This doesn't make me particularly proud, but the first thing I thought of when 25-year-old tennis star Justine Henin announced her retirement Wednesday was "failed drug test."
That is completely unfair to Henin, a winner of seven Grand Slam titles and a woman with a seemingly spotless record. But it's the world we live in, or at least the world I live in, a world in which dark clouds are hovering constantly. It's a world of Marion Jones and Roger Clemens. It's a strange world.
Did you know Germany's national champion in billiards tested positive in March for EPO, a blood booster? Billiards!
Did you know a Russian biathlete was thrown out of the Turin Winter Olympics because she tested positive for a stimulant? No?
Did you know a French surfer was suspended three years ago after testing positive for steroids? Dude, it's true.
Did I mention France? Surely you know cycling has turned into a chemical farce.
Drugs are everywhere, no matter how big or small the sport. They're in high school sports. They're rampant in some professional sports.
What it proves is that people will do just about anything to get ahead. It also proves a few drugged-up apples can ruin the entire barrel, reputation-wise.
So when someone of Henin's stature suddenly announces she's hanging up her racket, or whatever tennis players do when they retire, evil thoughts start gathering. Eyebrows are raised. She says she lost her passion for the game? At 25? Hmmmm.
Upon hearing the Henin news, I immediately thought of Martina Hingis, who announced at her retirement news conference last year that she had been accused of testing positive for cocaine at Wimbledon. She angrily denied the accusations, but the International Tennis Federation eventually banned her for two years anyway.
Again, there is zero in Henin's record that suggests anything untoward. If she was using steroids, she was using the wrong ones. She's 5 feet 6 inches and 126 pounds. But the cloud that hangs over sports these days whispers a cynical "uh-huh, sure" in response.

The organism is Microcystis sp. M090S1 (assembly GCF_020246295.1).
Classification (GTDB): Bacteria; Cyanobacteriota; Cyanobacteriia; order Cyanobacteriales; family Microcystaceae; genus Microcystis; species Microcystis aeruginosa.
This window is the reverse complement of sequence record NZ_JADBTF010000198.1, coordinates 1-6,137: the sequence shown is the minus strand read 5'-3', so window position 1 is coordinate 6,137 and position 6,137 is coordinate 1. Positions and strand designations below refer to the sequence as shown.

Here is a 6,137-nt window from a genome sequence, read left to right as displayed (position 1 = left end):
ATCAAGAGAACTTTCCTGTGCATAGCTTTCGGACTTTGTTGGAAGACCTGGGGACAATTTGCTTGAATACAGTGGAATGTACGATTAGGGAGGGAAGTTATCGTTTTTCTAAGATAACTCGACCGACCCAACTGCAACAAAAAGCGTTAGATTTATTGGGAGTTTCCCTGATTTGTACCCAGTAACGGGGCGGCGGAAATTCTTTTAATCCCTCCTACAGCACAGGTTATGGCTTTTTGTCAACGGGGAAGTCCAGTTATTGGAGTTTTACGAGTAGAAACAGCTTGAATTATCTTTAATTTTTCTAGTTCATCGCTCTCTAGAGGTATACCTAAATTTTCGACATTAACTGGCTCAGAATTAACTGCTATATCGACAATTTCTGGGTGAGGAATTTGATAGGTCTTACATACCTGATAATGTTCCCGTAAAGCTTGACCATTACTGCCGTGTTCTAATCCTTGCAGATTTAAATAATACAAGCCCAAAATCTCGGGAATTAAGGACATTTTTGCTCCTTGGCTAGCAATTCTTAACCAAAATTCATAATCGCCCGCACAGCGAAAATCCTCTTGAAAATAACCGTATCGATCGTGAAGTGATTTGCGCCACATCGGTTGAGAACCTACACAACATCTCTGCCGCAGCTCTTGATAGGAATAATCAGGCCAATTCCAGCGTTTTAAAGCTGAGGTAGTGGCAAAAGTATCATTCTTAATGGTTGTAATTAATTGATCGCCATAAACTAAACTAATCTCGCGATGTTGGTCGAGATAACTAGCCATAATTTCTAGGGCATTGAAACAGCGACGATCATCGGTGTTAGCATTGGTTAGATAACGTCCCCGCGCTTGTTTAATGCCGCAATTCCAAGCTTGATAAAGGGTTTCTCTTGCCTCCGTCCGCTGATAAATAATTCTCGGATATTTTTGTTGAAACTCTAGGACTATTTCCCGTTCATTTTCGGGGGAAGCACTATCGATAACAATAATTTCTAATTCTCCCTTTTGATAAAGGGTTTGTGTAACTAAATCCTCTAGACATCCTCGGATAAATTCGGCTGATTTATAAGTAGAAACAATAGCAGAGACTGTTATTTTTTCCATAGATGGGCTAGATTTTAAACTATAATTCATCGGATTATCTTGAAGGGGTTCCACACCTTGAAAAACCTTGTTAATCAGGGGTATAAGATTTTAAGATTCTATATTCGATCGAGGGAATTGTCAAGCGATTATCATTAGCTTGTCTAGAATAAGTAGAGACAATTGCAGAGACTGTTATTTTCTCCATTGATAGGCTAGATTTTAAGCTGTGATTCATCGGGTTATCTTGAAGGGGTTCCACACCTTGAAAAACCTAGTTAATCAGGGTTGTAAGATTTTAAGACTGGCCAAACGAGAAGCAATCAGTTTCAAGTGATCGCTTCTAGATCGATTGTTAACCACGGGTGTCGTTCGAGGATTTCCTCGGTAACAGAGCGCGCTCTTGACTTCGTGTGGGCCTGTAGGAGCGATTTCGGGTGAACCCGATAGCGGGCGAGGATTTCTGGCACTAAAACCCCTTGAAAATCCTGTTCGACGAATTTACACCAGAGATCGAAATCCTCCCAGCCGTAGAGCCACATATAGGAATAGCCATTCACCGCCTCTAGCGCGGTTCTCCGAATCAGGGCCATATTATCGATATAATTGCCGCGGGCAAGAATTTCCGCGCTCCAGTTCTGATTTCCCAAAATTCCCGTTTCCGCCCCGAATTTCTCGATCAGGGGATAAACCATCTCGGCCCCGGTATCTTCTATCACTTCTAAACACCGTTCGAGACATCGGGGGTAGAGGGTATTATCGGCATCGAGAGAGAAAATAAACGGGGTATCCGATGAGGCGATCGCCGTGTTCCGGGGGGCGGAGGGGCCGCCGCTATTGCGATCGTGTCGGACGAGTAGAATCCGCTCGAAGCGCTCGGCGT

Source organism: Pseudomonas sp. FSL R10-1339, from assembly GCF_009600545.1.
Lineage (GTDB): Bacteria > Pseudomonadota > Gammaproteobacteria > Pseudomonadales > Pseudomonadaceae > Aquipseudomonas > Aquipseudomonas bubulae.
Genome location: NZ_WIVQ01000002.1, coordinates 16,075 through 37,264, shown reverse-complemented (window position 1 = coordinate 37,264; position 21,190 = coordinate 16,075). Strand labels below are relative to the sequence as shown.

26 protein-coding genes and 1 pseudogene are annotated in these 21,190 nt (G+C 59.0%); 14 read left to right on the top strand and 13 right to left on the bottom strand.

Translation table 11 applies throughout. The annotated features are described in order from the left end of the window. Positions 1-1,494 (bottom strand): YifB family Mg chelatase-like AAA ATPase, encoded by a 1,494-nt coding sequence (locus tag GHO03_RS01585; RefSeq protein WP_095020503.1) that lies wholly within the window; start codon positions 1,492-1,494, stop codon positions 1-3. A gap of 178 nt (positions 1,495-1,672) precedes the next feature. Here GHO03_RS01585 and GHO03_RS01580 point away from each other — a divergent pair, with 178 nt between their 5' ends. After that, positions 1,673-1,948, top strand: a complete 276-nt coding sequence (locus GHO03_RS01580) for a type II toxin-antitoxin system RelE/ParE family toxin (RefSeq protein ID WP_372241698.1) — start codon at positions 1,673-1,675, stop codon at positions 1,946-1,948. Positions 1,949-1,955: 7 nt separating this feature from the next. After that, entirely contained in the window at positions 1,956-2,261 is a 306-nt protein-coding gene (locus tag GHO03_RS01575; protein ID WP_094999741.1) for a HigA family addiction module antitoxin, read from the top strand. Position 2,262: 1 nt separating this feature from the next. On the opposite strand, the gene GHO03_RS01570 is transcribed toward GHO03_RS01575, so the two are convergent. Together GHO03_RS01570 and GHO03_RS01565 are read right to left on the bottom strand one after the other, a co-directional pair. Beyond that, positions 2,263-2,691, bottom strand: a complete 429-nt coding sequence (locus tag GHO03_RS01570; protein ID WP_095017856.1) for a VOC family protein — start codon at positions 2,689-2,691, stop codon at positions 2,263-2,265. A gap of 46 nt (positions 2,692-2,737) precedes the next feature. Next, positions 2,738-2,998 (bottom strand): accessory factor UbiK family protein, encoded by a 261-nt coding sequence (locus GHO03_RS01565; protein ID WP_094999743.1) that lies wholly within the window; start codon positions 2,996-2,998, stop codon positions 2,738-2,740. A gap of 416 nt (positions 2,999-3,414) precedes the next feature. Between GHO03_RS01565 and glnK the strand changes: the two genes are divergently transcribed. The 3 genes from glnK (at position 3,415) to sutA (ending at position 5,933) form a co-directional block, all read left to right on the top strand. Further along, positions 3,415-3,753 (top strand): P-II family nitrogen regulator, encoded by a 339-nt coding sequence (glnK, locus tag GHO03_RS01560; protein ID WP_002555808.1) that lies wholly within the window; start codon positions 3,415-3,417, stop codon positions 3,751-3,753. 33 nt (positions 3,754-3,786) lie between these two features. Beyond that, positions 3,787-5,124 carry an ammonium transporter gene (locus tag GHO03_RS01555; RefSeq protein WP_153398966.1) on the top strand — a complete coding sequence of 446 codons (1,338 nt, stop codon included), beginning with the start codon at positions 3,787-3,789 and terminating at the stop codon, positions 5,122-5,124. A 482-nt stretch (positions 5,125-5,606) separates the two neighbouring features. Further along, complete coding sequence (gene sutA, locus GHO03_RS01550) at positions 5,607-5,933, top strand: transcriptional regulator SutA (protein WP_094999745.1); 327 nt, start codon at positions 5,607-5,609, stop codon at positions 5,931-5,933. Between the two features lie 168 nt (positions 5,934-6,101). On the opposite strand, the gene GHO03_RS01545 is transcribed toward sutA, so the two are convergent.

It's the same cloud that makes you question the accomplishments of almost anyone who has reached 500 home runs in the past 20 years. It's the same cloud that makes you wonder about fast times by swimmers and sprinters.
(The first thought of a friend of mine, after hearing about Henin's retirement, was that perhaps she was about to be indicted for something or other. It oddly made me feel good for not being the only one with dark thoughts. Then again, he's a sports writer too.)
It is not a "witch hunt," as former Cubs manager Dusty Baker once called the pursuit of the Barry Bonds/BALCO story. It's nothing that active. It's a stalled weather system over your head. It's a depression that tugs at you. It's a feeling of helplessness.
You ask yourself: Can I trust anyone or anything in sports anymore?
I'm not happy with what all of this has done to me. It stings that the first thing I think of after a sudden retirement is something sinister. But it's also a defense mechanism. Get zapped enough times, and you make sure you won't get zapped again.
I hope she really is just retiring for retirement's sake. It might start a trend.